22 Sep Technical Questions to Ask When Buying a New Home
Buying a house is one of the biggest decision one has to make in their lifetime; that is why you should be wise in making the leap. But, how would you know if you’re making the right one? First off, purchasing a house does not happen overnight.
Early on in your career, set a timeline when you want to buy and the years leading to that date, research and get as much information as you need about real estate and the responsibilities that it entails. Second, make sure that you have a stable job to help you with the mortgage.
This part can get tricky so make don’t be afraid to seek for advice from property and financial consultants. Lastly, be prepared for any challenges that might occur once you finally purchased a house.
Let us focus though on the moment when you are confident enough to purchase, but still hesitant on spending.
During this time, you already know what you want but there remain questions that you can’t just put a finger on. Perhaps one of the following questions have crossed your mind. Let us help ease your mind.
1. What are the recent developments in the neighborhood?
Let us assume that you are buying a brand new home in a different neighborhood (all throughout this post).
This may be at the bottom of your question pile, but important nonetheless because in a way, this is a factor in the selling price of the house.
The more improvements or facilities in the area, the more expensive the property will be. Besides this, it will also give you an idea of the cost of living in the area. Additionally, you’ll know what facilities might be useful to you in the future.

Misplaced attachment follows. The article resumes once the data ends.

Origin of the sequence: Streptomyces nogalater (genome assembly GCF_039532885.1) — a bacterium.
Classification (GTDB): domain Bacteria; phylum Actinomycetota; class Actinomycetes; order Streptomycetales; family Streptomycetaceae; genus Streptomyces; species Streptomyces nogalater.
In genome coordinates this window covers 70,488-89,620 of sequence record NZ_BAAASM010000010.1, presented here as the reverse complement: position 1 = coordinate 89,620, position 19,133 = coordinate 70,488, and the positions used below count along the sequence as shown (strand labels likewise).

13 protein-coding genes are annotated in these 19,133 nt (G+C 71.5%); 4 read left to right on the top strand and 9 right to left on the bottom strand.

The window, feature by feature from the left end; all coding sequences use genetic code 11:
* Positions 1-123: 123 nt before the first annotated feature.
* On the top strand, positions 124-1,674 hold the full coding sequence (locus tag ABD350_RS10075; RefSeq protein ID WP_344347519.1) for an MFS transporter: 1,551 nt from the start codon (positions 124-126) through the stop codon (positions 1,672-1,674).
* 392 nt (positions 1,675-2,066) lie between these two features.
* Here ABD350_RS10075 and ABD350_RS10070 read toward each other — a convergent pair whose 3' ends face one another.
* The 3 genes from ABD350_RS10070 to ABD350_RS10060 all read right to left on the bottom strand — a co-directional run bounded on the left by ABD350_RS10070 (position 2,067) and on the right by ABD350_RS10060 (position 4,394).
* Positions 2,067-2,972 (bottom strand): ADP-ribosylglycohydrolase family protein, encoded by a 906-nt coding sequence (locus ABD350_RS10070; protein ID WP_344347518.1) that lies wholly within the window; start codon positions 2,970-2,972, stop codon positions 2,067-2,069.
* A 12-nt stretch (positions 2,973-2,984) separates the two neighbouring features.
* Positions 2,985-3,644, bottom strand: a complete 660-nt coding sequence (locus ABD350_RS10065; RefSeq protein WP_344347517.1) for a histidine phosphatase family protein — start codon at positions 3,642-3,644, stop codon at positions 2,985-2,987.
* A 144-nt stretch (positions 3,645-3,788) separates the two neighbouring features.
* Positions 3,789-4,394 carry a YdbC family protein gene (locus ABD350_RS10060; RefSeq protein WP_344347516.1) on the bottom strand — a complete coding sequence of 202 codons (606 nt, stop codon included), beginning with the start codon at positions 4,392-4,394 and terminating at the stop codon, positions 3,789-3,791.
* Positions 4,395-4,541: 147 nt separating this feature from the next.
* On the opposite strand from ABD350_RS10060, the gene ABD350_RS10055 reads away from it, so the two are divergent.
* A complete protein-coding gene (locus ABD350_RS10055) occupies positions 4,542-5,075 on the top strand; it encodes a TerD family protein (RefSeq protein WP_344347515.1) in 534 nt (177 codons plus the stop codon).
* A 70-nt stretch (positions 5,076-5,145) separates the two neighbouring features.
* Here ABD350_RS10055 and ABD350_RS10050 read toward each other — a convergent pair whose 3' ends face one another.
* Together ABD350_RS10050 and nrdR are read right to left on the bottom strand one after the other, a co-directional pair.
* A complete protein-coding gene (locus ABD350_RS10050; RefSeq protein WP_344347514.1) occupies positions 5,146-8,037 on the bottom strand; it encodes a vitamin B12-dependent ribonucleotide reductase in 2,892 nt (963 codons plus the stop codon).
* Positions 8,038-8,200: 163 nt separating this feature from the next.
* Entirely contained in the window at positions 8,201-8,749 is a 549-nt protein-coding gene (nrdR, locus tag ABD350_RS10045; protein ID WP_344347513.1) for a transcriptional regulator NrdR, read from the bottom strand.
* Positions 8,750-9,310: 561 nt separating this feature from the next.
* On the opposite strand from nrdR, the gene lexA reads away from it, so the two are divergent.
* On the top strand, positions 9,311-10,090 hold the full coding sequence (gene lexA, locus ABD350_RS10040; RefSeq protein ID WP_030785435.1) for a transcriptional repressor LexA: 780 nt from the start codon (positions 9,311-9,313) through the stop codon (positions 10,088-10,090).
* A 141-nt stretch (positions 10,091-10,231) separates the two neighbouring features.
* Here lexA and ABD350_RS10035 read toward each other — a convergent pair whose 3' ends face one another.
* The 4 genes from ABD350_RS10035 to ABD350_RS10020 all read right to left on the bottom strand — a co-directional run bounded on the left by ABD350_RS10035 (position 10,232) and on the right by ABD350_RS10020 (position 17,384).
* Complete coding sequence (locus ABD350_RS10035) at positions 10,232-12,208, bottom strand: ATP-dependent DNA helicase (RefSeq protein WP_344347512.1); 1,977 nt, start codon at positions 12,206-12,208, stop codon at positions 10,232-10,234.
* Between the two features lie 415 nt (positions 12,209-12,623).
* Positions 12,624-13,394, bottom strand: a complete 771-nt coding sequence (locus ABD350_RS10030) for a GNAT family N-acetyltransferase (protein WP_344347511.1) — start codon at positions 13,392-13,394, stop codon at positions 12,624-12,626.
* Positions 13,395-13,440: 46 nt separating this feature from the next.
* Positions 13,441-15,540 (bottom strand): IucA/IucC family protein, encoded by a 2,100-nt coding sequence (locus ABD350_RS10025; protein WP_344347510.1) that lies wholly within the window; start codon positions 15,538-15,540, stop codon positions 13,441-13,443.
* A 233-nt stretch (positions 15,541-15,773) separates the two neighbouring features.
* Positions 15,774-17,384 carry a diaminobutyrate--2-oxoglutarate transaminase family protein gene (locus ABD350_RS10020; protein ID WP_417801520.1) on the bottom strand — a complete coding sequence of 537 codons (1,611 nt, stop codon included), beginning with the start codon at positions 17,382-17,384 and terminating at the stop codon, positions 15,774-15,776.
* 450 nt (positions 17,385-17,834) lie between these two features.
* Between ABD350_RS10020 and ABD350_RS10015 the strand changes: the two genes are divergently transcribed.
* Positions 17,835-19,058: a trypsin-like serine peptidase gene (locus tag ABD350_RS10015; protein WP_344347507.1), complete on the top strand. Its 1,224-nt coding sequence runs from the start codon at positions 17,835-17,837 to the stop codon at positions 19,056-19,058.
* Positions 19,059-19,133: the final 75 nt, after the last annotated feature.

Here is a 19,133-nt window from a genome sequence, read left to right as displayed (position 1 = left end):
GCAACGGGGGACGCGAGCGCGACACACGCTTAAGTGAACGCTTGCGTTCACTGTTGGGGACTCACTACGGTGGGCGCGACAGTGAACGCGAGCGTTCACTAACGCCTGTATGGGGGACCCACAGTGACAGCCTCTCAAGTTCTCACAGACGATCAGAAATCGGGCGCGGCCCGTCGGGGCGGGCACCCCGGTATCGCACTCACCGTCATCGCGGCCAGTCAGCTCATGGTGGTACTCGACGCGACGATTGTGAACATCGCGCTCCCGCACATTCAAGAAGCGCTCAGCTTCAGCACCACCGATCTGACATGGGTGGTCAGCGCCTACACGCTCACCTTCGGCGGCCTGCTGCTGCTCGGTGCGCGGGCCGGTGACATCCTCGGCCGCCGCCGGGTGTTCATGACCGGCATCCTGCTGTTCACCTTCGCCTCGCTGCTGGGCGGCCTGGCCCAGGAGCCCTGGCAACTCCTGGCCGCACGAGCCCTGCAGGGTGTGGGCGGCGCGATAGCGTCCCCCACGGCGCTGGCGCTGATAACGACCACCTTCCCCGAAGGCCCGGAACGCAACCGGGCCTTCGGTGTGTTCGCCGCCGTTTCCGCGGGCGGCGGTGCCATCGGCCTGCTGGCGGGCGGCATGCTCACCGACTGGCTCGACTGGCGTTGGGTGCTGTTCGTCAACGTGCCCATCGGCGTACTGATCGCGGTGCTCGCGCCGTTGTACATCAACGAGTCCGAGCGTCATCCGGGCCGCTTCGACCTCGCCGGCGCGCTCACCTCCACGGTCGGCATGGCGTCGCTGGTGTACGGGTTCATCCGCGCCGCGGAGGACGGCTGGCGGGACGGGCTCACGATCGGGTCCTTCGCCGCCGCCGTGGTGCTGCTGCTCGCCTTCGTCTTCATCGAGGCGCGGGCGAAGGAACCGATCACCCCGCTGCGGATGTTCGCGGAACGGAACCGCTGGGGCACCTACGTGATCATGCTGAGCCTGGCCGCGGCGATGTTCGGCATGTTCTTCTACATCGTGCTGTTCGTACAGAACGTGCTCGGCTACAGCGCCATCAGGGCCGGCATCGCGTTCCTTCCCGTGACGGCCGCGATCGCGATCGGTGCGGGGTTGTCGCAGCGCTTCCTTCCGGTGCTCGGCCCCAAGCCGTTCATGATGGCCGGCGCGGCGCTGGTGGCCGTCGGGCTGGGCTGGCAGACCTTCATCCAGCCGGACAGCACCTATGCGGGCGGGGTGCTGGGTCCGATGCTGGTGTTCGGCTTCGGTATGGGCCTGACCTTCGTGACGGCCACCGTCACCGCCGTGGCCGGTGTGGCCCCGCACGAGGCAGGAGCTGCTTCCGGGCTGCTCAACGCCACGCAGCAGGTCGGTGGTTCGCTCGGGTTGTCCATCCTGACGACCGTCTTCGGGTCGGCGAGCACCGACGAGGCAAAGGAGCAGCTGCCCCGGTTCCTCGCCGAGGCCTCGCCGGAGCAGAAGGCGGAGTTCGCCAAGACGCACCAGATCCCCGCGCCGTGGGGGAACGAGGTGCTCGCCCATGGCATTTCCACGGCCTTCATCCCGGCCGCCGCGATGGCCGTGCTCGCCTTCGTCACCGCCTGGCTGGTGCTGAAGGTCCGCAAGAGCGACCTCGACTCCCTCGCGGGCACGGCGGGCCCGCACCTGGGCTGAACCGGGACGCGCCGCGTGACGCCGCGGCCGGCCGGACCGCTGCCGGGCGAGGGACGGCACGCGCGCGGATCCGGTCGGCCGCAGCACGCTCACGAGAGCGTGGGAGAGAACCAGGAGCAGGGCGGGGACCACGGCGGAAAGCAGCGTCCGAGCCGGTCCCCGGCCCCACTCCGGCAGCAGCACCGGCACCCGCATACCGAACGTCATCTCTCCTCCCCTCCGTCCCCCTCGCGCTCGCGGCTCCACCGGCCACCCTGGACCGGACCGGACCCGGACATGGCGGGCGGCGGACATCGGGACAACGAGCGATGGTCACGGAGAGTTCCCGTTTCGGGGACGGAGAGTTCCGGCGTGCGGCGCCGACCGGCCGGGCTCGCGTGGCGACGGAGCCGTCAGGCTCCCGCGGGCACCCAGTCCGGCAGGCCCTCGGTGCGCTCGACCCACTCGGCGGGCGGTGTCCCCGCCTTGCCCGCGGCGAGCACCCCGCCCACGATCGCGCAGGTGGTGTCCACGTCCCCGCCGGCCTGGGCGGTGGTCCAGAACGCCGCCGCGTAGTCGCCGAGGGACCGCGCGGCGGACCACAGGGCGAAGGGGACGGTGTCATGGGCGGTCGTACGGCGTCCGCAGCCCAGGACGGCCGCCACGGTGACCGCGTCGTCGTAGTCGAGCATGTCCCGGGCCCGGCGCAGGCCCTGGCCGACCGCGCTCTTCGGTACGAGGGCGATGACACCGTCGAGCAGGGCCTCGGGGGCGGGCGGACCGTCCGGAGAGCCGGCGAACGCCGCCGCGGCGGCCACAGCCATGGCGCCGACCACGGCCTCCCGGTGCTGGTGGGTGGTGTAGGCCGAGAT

2. How much is the monthly average cost to maintain this house?
When you buy a home, you’re going to pay more than the monthly mortgage. You also have to consider its maintenance cost. Simply put, this involves utilities and repairs.
A well-known rule of thumb is that you should set aside 1% of the purchase price of the house for yearly maintenance. If you purchased it for Php 1 million, you should set aside Php 10,000.
But of course, this could go higher. Another popular technique is to allot Php 100 (or $1) per square foot per year. However, these are only general rules.
You should still consider the house’s unique factors to have an ideal budget.
3. Is there enough space to park my car/does it have parking space?
This question is often the least of the worries when buying a home, but if not asked immediately might give you headache in the long run.
Assuming that you don’t have a car yet before purchasing the house, but plans to have one soon; you must consider if the lot size can accommodate a vehicle. Otherwise, you have to park your car in the street, which might not be safe.
Another thing, if you’re considering to buy a condo, you also have to pay for parking space and most of the time, it costs as much as 25% of the unit price.
4. How high is it from sea level or how far is it from the fault line?
In Metro Manila, it floods with the slightest rain and earthquakes are not taken lightly. It is important to ask the seller whether the house sits on a low or high slope so that you’ll know if the location is a catch basin or otherwise.
You can also go for an ocular when it rains to get a glimpse of where the water flows and to account for traffic.